In most of our eyes, pregnancy is about the bump. We are of course not referring to parenthood through today’s article, but more about the concept of how your body physically goes through changes.
Unfortunately, the bump is just the tip of the iceberg. There are a whole host of changes that will happen to your body during this period – some which are more renowned than others. To rest a few fears, not all of these changes are bad either, some are actually quite positive!
However, to highlight just what happens to your body during this period, we have penned today’s article. Let’s now look at some of the primary ways in which your body will change after you give birth.
You will start to lose your hair
Remember we just touched on some of the benefits that happen to your body during pregnancy? Well, in a funny sort of way, this first point links very well.
When you are pregnant, you actually lose less hair than you normally would. Ultimately, the hair on your head is thicker than ever before – and this is music to a lot of women’s ears.
However, in the postpartum stage, normality returns. It means that you will be losing this additional hair – potentially for the first six months.
After that, things start to calm down again, but if you do notice that your hair is starting to drop there’s a very good reason for it.
Your breasts will sag
This is one of those changes that a lot of women fear the most. After you give birth, your breasts change shape as they start to become full of milk.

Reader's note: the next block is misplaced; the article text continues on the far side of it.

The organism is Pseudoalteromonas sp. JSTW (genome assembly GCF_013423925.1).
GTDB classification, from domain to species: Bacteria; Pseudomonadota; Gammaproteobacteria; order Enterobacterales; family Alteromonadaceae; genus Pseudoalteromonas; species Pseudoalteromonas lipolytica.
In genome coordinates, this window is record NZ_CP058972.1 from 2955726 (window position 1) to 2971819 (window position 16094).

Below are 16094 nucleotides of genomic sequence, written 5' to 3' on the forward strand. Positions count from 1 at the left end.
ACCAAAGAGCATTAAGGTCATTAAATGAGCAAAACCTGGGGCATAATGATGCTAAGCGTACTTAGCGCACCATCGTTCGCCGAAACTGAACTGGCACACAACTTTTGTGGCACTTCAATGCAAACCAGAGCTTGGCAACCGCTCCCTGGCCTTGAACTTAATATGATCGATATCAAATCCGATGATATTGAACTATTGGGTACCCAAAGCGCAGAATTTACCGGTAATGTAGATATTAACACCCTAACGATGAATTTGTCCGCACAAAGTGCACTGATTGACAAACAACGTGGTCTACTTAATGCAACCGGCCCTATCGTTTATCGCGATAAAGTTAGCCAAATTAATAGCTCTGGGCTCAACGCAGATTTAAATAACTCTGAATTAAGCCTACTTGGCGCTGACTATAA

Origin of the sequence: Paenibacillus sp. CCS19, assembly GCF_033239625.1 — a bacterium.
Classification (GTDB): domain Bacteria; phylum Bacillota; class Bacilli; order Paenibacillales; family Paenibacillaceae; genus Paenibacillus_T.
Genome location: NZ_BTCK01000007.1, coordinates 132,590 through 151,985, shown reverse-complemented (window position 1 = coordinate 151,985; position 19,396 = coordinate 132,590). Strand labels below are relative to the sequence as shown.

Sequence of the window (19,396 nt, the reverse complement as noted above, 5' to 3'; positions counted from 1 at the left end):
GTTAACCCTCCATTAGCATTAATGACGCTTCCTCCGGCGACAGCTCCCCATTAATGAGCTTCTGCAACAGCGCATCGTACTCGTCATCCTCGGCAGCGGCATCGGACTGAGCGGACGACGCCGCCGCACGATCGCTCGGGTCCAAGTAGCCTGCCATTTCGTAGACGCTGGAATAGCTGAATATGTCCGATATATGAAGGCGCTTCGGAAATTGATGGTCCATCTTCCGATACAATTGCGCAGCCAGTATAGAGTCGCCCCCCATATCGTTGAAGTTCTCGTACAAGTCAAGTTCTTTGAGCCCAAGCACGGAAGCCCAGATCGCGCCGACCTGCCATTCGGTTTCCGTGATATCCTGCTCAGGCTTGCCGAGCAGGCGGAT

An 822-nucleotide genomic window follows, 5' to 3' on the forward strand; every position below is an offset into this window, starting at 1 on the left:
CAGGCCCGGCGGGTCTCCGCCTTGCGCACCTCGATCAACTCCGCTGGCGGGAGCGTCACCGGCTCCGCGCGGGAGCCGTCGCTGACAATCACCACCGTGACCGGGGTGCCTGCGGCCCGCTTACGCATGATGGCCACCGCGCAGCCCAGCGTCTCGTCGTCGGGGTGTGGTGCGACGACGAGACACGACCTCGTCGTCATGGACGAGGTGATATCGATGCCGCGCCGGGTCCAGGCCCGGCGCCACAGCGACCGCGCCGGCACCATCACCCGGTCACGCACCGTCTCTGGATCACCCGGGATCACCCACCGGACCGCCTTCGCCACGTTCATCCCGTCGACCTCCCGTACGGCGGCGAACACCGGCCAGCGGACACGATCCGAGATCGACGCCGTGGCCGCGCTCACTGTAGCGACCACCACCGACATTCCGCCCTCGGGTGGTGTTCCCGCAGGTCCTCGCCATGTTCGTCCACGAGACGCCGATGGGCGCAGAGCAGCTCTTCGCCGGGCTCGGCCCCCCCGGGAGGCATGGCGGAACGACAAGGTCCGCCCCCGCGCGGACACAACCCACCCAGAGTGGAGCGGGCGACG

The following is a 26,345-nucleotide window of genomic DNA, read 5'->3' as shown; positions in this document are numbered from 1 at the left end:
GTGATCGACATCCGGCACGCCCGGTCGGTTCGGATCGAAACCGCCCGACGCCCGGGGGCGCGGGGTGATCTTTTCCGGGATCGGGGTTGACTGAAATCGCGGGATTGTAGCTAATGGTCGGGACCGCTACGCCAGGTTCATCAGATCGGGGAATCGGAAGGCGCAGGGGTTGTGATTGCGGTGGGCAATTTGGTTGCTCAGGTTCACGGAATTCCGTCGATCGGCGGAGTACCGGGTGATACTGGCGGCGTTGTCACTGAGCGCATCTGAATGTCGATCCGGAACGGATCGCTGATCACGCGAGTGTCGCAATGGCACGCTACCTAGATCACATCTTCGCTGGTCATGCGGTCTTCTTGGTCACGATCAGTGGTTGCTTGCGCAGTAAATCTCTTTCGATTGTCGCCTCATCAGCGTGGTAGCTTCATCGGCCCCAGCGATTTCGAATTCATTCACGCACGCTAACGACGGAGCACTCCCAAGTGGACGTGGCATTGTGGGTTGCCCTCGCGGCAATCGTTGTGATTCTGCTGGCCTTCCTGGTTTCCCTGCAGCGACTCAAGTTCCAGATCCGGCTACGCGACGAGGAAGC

Over time, this shape starts to reduce though. Your skin had to stretch to accommodate these “fuller breasts”, but this means that when they do return to a normal shape they will have sagged much more. This is a reason why breast lift surgery is so common amongst new moms.
You suffer with back pain
Something else that a lot of new moms struggle with is back pain. Again, there is a completely logical reason for this and it relates to your abdomen muscles. These will have weakened during pregnancy, meaning that your body tends to put more weight on your back to compensate.
Ultimately, for as long as your ab muscles take time to strengthen, this back pain is going to continue. Generally speaking, this will last for around six weeks, although there are some exercises which can speed up the process.
You will start to sweat a lot at night
This final side effect isn’t necessarily going to affect all new moms, but it’s still quite common. During pregnancy, it won’t come as a surprise to hear that your body stored a lot of additional fluids.
Now that you have entered the postpartum stage, it somehow needs to rid itself of these fluids. This is where sweating enters the picture and a lot of new parents find that they tend to sweat the most at night.